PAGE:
Localized strings in setup, especially setup UI, tend to be full of flowery and marketing-driven language. They’re distasteful to type once, much less many times. You might have tried to use preprocessor variables in your WiX localization strings, like this:
<String Id="ProductLongName">$(var.ProductShortName)(R) $(var.ProductMarketingVersion)</String>
Then you discover that your product is now named
$(var.ProductShortName)(R) $(var.ProductMarketingVersion). The reason for that is simple, if not obvious: $(var) references are handled by the WiX preprocessor, which happens before compilation, as part of Candle.exe. Localization strings are handled at bind time by Light.exe. The compiler and preprocessor are nowhere to be found.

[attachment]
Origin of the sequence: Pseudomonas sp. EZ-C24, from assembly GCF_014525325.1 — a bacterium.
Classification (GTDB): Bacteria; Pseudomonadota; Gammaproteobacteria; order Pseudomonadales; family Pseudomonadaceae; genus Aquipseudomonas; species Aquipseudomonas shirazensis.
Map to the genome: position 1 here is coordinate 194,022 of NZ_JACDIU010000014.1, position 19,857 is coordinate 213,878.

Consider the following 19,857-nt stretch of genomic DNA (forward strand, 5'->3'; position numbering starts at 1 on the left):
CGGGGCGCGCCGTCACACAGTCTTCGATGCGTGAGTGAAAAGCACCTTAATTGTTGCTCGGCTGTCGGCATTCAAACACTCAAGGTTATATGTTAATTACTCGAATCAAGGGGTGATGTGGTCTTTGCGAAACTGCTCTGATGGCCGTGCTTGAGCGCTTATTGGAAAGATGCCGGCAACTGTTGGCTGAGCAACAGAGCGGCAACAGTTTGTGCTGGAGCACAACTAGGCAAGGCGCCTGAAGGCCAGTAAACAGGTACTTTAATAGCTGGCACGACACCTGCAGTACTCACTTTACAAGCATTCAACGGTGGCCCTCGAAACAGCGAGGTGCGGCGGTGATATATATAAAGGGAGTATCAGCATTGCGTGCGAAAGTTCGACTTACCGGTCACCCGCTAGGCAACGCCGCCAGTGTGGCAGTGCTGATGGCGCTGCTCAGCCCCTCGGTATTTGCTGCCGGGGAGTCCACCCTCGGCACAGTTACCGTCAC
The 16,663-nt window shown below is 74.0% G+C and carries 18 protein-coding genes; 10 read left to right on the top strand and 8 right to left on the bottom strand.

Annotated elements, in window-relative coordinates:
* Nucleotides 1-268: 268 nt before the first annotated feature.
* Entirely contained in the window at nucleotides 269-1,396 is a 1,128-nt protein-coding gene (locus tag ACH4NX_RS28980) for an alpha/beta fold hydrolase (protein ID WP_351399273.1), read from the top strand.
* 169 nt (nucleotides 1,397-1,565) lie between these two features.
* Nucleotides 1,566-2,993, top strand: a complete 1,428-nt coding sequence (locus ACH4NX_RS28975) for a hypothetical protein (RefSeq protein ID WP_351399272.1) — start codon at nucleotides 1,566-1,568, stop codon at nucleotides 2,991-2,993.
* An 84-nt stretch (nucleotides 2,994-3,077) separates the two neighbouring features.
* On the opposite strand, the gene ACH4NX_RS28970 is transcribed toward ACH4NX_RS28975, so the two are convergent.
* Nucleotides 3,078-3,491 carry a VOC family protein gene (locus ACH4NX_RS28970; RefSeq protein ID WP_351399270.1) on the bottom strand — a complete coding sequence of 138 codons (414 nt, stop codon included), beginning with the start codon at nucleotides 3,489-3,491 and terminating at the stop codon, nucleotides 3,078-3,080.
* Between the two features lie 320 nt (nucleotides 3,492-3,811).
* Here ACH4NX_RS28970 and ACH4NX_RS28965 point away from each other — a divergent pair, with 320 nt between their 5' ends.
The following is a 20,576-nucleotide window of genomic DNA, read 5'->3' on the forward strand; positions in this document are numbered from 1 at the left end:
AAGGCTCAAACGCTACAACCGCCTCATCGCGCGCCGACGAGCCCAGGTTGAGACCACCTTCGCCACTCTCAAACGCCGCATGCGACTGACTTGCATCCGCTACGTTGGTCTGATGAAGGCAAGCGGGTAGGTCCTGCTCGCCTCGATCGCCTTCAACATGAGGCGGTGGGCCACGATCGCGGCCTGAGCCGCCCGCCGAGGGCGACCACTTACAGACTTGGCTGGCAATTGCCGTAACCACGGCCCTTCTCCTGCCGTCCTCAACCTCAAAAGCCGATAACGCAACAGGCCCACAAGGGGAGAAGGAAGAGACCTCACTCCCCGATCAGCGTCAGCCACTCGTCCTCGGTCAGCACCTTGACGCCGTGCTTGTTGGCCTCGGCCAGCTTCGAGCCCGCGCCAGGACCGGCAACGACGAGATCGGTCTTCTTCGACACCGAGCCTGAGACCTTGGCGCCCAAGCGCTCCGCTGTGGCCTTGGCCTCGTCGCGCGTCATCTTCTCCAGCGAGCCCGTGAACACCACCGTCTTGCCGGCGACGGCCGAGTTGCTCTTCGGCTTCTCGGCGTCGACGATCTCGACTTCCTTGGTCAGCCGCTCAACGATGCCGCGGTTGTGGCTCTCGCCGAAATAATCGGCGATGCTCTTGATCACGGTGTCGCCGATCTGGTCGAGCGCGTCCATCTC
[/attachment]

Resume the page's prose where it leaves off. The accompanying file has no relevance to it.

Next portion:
One solution is to simply repeat yourself. It makes for straightforward localization strings but it means that some changes have to be reflected in multiple localization strings. For example, version numbers frequently show up in multiple strings.
Luckily, it doesn’t have to come to that. Though not explicitly documented (quelle surprise!), localization strings can contain references to other localization strings. For example, the following strings are legal:
<String Id="ProductShortName">BobStudio</String> <String Id="ProductMarketingVersion">2013 Update 2</String> <String Id="ProductLongName">!(loc.ProductShortName)(R) !(loc.ProductMarketingVersion)</String>
When used in authoring:
<Product Name="!(loc.ProductLongName)" ...
the resulting ProductName property is, exactly as you’d expect:
BobStudio(R) 2013 Update 2
The code in WiX responsible for this behavior is WixVariableResolver. As the name implies, it’s not limited to just localization variables, but also works for other bind-time variables. For example, you can also use the special !(bind) variables:
<String Id="ProductLongName">!(loc.ProductShortName)(R) !(loc.ProductMarketingVersion) [!(bind.fileVersion.App.exe)]</String>
BobStudio(R) 2013 Update 2 [3.7.1224.0]